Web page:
If the wire for the switch and the bell that is in the existing conduit is carrying 110V, the answer is NO. You can not mix High & Low Voltage in the same conduit, so you will need to run an additional conduit to connect to the second set of terminals. Is this for your residence or for a business? I question this as you are "playing with fire", in ...


3

There is a reason that refrigerators do not have internal electrical outlets and that reason is so that people do not die. Generally, that socket is a bad idea because a refrigerator is cool and when warm humid air enters, it will condense. The amount of condensation could easily rise to a level beyond that at which the socket is electrically safe. Unlike ...


3

Such connections are not UL, CSA, or NFPA rated because the alarm panel cannot supervise the smoke alarm circuit. 2 and 4 wire low voltage alarm circuit are supervised and report more to the alarm panel than simply an alarm condition. For example, if properly wired, damaged wiring or missing detectors will cause a trouble condition. You can physically do ...


3

In a single family dwelling, it would be best to use regular smoke alarms. Pick a brand that also sells an interconnect relay, and you can use that to connect it to your security system. To answer your question, yes you should be able to use low voltage smoke detectors as long as the central control panel has a battery backup and the overall system ...


3

From the National Fire Protection Association: Smoke alarms installed in the basement should be installed on the ceiling at the bottom of the stairs leading to the next level. I presume this is to detect smoke as it rises up the stairs. I have also read on the detector instruction sheet NOT to install smoke/monoxide detector closer than 15 feet from ...


3

If it is hardwired then there will be a cable going to each smoke detector. It is usually pretty obvious. If you don't see anything then see if you can remove the smoke detector from the ceiling. If you can remove it easily (typically by twisting it slightly and then pulling away from screws and/or a mounting bracket) and it comes off (except possibly for a ...


3

Have you read the relevant county/state code? Have you actually spoken to the inspector about you doors and the required alarms? The document you cite, "cspc-safety-barriers", is a citizen advisory and not a regulation of any kind. Is "cspc-safety-barriers" cited in the relevant county/state code? Did your inspector tell you to follow that advisory? Make ...


2

If it is available in the UK, I would go with Z-wave technology. While I have only dealt in the US, I hope this can help. I've sold quite a bit of Z-wave and been trained in installation it's similar to installing regular devices like switches and dimmers. Programming is simple with the remote, and I hear the computer interface makes it easier. In the US ...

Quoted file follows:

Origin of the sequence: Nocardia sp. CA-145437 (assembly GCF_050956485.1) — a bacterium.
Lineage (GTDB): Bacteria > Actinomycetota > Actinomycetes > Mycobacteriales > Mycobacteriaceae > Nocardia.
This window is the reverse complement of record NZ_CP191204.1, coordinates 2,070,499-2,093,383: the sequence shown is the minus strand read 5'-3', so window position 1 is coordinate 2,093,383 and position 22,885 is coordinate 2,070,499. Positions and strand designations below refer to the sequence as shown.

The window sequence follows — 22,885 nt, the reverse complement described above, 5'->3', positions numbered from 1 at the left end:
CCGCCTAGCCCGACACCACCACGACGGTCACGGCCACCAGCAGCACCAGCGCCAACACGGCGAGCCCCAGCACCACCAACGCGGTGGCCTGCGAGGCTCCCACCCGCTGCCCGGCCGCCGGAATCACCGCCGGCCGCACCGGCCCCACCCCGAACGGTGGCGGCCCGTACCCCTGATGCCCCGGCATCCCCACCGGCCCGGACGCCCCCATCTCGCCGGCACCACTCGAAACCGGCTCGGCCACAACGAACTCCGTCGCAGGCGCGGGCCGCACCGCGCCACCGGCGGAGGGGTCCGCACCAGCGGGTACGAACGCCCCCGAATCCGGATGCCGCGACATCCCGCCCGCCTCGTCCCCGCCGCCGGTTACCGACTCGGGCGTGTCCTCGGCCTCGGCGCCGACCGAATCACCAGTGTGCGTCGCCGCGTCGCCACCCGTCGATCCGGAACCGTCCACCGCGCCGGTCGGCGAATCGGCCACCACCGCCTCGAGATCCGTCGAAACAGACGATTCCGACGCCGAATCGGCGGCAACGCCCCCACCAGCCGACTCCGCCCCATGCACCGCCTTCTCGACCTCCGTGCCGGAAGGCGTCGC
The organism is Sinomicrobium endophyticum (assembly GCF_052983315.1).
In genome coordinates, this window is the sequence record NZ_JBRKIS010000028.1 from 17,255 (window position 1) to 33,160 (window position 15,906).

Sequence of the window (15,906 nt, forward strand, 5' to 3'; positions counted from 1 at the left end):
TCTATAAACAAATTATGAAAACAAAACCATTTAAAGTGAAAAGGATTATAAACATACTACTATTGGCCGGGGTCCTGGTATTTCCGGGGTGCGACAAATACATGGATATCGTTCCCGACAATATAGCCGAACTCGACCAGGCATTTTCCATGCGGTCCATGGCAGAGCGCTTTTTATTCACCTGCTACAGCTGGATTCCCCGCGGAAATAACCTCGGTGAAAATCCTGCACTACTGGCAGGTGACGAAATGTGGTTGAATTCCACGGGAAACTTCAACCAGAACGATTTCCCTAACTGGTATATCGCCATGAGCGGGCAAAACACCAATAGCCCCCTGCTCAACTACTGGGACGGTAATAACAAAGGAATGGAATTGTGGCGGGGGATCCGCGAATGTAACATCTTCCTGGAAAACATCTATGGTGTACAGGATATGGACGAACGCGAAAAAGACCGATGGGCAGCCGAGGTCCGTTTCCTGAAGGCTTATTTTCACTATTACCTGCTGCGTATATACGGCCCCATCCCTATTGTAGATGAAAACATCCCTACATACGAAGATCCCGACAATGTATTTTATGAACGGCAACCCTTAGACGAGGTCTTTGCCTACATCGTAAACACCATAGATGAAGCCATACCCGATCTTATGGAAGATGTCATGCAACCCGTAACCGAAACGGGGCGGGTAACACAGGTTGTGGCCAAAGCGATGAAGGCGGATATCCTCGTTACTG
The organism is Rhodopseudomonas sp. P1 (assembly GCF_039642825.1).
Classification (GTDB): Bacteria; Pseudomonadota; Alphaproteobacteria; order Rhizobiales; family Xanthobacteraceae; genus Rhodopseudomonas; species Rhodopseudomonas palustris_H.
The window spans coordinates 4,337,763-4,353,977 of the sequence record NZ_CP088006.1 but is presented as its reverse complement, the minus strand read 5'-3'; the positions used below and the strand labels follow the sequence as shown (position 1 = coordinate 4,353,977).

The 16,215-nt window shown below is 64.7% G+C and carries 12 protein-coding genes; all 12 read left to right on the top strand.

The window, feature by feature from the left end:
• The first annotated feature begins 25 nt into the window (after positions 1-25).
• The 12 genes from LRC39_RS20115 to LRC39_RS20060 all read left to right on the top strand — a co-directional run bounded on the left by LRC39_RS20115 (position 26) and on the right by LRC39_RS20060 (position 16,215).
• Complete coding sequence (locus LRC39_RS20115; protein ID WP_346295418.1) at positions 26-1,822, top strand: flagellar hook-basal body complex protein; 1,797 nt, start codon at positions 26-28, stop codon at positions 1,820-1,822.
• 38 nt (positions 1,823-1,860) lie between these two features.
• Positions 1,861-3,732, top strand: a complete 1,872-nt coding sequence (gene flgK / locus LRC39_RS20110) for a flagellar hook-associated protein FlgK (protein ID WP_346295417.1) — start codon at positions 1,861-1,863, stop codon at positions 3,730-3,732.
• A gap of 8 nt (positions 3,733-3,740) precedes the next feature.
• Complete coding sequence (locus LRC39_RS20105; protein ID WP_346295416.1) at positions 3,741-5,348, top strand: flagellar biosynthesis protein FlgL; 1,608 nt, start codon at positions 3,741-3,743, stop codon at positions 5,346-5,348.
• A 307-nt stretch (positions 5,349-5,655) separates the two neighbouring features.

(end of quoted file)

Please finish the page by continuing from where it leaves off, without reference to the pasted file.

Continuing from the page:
2

If the modem is the only problem, replacing it might well solve the problem. As for finding a particular model of old modem at a non-outrageous price - ebay; sometime patience is needed for a very specific model or to get it at a non-absurd price, but generally modems are pretty cheap there. Where the number is programmed - to be certain, you'd need a ...


2

My suggestion is that you try pressing in (or up) on these two tabs: And then that the lower part of the unit will hinge down. The hinge edge being along here:


2

Have a look at Iris. You can mix and match components such as door/window sensors, thermostats, motion sensors, etc. It hooks to your wifi and can send you text alerts.


2

Most security system have a minimum of 9v DC, but I've seen up to 60v AC or DC, running to the sensors. The concern here is voltage drop as these are extremely low current devices. If you are using magnetic/reed switches, which it sounds like you are, they are unpowered digital switches (either on or off). Digital logic circuit typically require >50% of the ...


2

You could add another outlet to the garage side but it will probably need to be offset from the current box. With the new outlet in the garage it will need to be a GFCI type outlet to meet code. A old work box would be the easiest to add.


2

This sounds like a fun project for a rainy weekend. I have similar situation. Bought a house that had an old alarm system in it. The box is locked and I don't have a key. The "control panel" still lights up and there is a "ready light" that glows whenever all of the sensors are "happy". I'm thinking it would be easy to take one of the super-simple wifi ...


2

Just did it by pushing the bottom part a bit towards the ceiling and meanwhile sliding the clip to the left which is the arrow pointing direction - and yay it easily was opened.


2

Thank you for this, I have an alarm similar to the one in the first photo. You only have to slide the clip a very little way while pulling the cover down from the side of the clip to open it up. Had to get a torch to see the arrow on the clip.